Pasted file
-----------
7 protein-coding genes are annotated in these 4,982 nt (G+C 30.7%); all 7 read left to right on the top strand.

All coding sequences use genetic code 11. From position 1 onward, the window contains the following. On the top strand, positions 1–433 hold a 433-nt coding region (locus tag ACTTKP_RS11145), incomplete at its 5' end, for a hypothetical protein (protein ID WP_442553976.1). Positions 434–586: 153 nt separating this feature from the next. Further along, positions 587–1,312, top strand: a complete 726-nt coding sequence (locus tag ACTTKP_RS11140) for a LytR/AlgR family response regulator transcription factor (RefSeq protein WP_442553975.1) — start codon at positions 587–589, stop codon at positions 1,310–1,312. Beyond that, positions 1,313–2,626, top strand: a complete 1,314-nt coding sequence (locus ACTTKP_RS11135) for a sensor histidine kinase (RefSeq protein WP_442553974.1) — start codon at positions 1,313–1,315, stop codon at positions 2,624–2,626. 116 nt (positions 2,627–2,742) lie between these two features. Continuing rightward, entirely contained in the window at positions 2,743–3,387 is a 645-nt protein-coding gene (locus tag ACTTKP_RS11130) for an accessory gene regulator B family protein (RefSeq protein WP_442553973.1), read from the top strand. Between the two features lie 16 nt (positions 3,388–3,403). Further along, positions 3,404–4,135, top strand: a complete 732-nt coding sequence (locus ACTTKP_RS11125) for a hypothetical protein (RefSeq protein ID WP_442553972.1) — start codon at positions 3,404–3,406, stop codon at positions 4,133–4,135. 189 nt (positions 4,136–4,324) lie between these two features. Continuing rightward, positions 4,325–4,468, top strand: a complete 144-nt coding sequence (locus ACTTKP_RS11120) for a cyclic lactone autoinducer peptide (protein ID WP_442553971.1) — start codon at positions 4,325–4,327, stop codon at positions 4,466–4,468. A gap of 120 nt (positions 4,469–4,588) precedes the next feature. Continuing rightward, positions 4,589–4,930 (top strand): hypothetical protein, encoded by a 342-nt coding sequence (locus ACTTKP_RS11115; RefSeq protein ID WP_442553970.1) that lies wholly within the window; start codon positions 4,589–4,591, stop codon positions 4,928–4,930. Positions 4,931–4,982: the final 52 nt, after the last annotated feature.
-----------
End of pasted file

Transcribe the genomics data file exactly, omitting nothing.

7 protein-coding genes are annotated in these 4,982 nt (G+C 30.7%); all 7 read left to right on the top strand.

All coding sequences use genetic code 11. From position 1 onward, the window contains the following. On the top strand, positions 1–433 hold a 433-nt coding region (locus tag ACTTKP_RS11145), incomplete at its 5' end, for a hypothetical protein (protein ID WP_442553976.1). Positions 434–586: 153 nt separating this feature from the next. Further along, positions 587–1,312, top strand: a complete 726-nt coding sequence (locus tag ACTTKP_RS11140) for a LytR/AlgR family response regulator transcription factor (RefSeq protein WP_442553975.1) — start codon at positions 587–589, stop codon at positions 1,310–1,312. Beyond that, positions 1,313–2,626, top strand: a complete 1,314-nt coding sequence (locus ACTTKP_RS11135) for a sensor histidine kinase (RefSeq protein WP_442553974.1) — start codon at positions 1,313–1,315, stop codon at positions 2,624–2,626. 116 nt (positions 2,627–2,742) lie between these two features. Continuing rightward, entirely contained in the window at positions 2,743–3,387 is a 645-nt protein-coding gene (locus tag ACTTKP_RS11130) for an accessory gene regulator B family protein (RefSeq protein WP_442553973.1), read from the top strand. Between the two features lie 16 nt (positions 3,388–3,403). Further along, positions 3,404–4,135, top strand: a complete 732-nt coding sequence (locus ACTTKP_RS11125) for a hypothetical protein (RefSeq protein ID WP_442553972.1) — start codon at positions 3,404–3,406, stop codon at positions 4,133–4,135. 189 nt (positions 4,136–4,324) lie between these two features. Continuing rightward, positions 4,325–4,468, top strand: a complete 144-nt coding sequence (locus ACTTKP_RS11120) for a cyclic lactone autoinducer peptide (protein ID WP_442553971.1) — start codon at positions 4,325–4,327, stop codon at positions 4,466–4,468. A gap of 120 nt (positions 4,469–4,588) precedes the next feature. Continuing rightward, positions 4,589–4,930 (top strand): hypothetical protein, encoded by a 342-nt coding sequence (locus ACTTKP_RS11115; RefSeq protein ID WP_442553970.1) that lies wholly within the window; start codon positions 4,589–4,591, stop codon positions 4,928–4,930. Positions 4,931–4,982: the final 52 nt, after the last annotated feature.